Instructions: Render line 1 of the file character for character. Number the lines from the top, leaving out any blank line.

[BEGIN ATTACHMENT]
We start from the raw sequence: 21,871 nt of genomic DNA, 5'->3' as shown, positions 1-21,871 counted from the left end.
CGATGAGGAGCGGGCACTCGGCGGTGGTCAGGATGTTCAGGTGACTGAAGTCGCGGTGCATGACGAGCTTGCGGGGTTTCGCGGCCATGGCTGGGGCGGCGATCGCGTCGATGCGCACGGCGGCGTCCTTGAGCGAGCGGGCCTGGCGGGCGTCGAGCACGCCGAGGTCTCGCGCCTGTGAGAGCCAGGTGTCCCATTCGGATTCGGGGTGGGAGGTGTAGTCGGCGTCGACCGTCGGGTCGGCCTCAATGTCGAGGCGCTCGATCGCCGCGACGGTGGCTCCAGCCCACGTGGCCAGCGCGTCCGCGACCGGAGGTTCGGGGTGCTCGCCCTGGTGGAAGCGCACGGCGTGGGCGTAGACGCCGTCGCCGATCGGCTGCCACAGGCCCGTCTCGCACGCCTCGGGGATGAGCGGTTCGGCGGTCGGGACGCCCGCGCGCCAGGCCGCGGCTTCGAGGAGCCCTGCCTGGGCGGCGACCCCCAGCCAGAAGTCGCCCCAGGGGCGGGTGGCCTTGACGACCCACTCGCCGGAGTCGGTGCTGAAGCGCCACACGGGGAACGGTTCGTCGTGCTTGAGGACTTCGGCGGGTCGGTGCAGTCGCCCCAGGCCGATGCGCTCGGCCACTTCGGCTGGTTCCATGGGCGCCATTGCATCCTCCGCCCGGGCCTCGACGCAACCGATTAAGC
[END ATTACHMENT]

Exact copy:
We start from the raw sequence: 21,871 nt of genomic DNA, 5'->3' as shown, positions 1-21,871 counted from the left end.